Stable gasoline prices over the last two months have shielded U.S. consumers from the impact of galloping crude oil prices, but drivers will face more pain at the pump if the cost of crude remains high into next spring.
Retail gasoline prices have held in a tight range around $2.80 a gallon nationwide over the past two months amid a normal seasonal slowdown in road travel, even as the cost of crude oil has surged about 14 percent over the same period to a record over $85 a barrel.
The stability in gasoline prices prompted U.S. Energy Secretary Sam Bodman last week to describe the U.S. economy as remarkably resilient in the face of surging oil prices.
But analysts expect gasoline prices could rise to a never-before-seen $3.50 or $4 a gallon if oil prices hold near current levels into next spring when drivers hit the roads in greater numbers. That could further strain consumers already facing a housing slowdown.
Thus far we've been relatively insulated from the effect of higher crude prices by the narrowing of spreads (between crude oil and) refined products, said Richard DeKaser, chief economist at National City Corp in Cleveland, Ohio.
If those spreads revert to normal and crude oil prices remain high there is going to be a definite retail impact.
As of Friday, crude oil futures (CLc1: Quote, Profile, Research) were up by over 14 percent since August 15, driven higher by expectations of tighter supplies in the winter amid ongoing production restraint by OPEC. However gasoline futures (RBc1: Quote, Profile, Research) have lagged crude oil, rising only 3.8 percent over the same period.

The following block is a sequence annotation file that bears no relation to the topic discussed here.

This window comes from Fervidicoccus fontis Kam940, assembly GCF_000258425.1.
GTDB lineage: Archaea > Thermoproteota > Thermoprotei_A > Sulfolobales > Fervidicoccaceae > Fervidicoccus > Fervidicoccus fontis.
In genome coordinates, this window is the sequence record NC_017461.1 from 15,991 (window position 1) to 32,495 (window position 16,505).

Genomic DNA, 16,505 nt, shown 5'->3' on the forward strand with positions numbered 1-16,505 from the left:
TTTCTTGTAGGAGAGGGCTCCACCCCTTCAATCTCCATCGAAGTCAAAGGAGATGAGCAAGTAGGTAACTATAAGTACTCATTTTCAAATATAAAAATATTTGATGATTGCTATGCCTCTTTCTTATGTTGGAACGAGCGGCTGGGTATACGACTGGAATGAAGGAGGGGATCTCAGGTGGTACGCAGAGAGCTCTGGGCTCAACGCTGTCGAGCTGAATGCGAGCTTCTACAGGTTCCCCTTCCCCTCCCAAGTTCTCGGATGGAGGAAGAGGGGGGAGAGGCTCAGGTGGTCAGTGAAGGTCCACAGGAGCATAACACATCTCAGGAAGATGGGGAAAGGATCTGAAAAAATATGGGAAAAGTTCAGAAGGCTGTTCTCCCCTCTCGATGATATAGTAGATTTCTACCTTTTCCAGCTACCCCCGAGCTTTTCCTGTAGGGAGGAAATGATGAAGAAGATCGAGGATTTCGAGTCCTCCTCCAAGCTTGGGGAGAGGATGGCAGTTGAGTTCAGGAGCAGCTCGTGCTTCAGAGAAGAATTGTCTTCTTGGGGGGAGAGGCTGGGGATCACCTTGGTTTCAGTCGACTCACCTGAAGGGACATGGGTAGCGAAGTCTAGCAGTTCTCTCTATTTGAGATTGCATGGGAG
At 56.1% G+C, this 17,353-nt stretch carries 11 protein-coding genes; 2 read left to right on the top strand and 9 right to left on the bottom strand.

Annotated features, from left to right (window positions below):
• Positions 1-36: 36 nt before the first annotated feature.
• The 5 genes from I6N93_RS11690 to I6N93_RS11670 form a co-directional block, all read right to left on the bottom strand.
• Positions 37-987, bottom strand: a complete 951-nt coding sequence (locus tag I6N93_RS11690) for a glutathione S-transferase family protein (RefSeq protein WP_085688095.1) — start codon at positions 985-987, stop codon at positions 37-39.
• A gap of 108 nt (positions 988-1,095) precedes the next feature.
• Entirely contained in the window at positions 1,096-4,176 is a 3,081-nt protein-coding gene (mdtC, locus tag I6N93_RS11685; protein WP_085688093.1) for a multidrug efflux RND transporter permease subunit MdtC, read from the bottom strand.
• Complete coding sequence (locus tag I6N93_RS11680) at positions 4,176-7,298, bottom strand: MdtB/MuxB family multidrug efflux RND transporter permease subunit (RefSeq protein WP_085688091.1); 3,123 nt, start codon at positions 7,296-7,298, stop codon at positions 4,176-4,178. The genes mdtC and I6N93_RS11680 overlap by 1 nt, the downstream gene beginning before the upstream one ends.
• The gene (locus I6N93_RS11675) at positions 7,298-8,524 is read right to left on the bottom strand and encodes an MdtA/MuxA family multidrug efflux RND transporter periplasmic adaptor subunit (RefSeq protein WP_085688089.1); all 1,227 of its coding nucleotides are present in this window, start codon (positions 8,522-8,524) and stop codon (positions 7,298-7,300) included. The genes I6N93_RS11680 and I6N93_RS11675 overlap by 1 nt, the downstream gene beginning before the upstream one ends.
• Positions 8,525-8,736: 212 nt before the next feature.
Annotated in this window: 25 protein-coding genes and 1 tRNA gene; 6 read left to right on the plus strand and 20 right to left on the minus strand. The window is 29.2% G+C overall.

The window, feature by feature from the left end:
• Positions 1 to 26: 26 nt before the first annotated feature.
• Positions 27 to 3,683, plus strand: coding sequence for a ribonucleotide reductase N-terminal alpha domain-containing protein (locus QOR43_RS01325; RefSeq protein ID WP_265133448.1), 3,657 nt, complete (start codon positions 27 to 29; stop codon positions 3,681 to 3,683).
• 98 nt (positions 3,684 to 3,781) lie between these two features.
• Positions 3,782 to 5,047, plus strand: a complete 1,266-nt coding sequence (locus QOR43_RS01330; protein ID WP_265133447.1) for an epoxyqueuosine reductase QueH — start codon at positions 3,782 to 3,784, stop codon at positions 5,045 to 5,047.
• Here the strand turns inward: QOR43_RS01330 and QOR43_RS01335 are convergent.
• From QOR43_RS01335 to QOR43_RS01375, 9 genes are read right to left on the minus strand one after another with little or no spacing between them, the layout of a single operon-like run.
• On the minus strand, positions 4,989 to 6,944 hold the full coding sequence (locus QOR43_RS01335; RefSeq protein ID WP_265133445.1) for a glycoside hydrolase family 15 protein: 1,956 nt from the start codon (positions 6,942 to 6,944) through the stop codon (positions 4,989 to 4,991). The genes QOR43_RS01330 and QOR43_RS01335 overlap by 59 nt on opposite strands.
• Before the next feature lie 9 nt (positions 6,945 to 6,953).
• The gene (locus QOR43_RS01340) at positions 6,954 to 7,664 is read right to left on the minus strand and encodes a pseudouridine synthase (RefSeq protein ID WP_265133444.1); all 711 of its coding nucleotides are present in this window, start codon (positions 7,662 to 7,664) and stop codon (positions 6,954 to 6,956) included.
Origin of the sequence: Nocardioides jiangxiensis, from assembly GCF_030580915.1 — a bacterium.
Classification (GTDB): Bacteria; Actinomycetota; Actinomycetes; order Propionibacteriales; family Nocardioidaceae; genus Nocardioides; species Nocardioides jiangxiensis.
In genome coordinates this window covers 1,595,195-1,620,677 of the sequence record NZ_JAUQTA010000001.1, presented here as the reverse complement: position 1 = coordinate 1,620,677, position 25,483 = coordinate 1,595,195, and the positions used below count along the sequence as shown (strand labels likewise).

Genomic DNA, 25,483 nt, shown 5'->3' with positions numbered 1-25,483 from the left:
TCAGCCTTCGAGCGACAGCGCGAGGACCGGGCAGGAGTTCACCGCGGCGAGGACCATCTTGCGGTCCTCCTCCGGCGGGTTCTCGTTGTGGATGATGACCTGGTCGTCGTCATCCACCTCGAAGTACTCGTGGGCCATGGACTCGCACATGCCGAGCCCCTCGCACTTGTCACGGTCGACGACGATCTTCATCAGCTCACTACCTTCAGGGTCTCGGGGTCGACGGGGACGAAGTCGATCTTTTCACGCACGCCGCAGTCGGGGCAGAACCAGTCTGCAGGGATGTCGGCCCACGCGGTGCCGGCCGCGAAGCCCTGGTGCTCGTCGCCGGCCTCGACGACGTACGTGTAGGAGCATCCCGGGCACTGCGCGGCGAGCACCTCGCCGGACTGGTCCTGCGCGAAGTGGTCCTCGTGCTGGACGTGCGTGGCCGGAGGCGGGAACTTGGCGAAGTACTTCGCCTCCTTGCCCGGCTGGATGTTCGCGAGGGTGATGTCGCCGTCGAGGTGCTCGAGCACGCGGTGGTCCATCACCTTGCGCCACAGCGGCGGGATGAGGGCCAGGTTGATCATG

As a result, the spread between gasoline and crude oil has shrunk to $3.88 per barrel as of Friday, compared with over $20 for much of last summer and a peak $37.76 per barrel in mid-May -- when extensive refinery outages cut deeply into U.S. fuel inventories.
The potential surge in gasoline prices at the end of winter would come at a time when U.S. consumers are already facing a declining housing market in many parts of the country.
Higher energy prices probably will cut further into discretionary spending, even if energy prices have yet to gobble up as big a proportion of household budgets as they did in the 1970s energy crisis.
We cannot escape the reality that $80 oil induces consumers to practice energy conservation (and) modestly curtails ex-energy consumer spending, wrote energy analysts at Raymond James in a research note on Monday.
U.S. gasoline stocks are more than 22 million barrels, or about 10 percent, lower than they were at the same time last year, according to U.S. government data.
The current weakness in gasoline prices relative to crude has prompted leading U.S. refiners including Valero, Marathon Oil and Chevron to warn investors that their profits will fall in the third quarter.
But analysts expect gasoline prices will rebound. Average retail gasoline prices could surpass $3.50 per gallon next summer if crude oil prices hold at their current levels.
If we go though another spring and summer where U.S. refineries have trouble operating above 90 percent of capacity, I think we will finally see $4 gasoline in some places, said Stephen Schork, publisher of the Schork report, an energy futures newsletter.
SAVED BY A CORRECTION?
The one hope for drivers could be a correction in the oil market, which some analysts believe is becoming overvalued. Speculative investors have been buying crude oil and other commodities as a hedge against inflation and the declining value of the U.S. dollar.
A lot of this market is dependent on what happens this winter and where supplies are when we come out of it, said Eric Wittenauer of A.G. Edwards in St Louis.
If the winter is warm as it has been forecast, we could see a correction.
However any correction is likely to be limited by the rising cost of producing oil in non-OPEC countries and continued strong demand for crude oil.
OPEC itself raised its forecast for demand for its oil this winter on Monday, citing the resilience of the world economy despite the subprime mortgage crisis in the United States.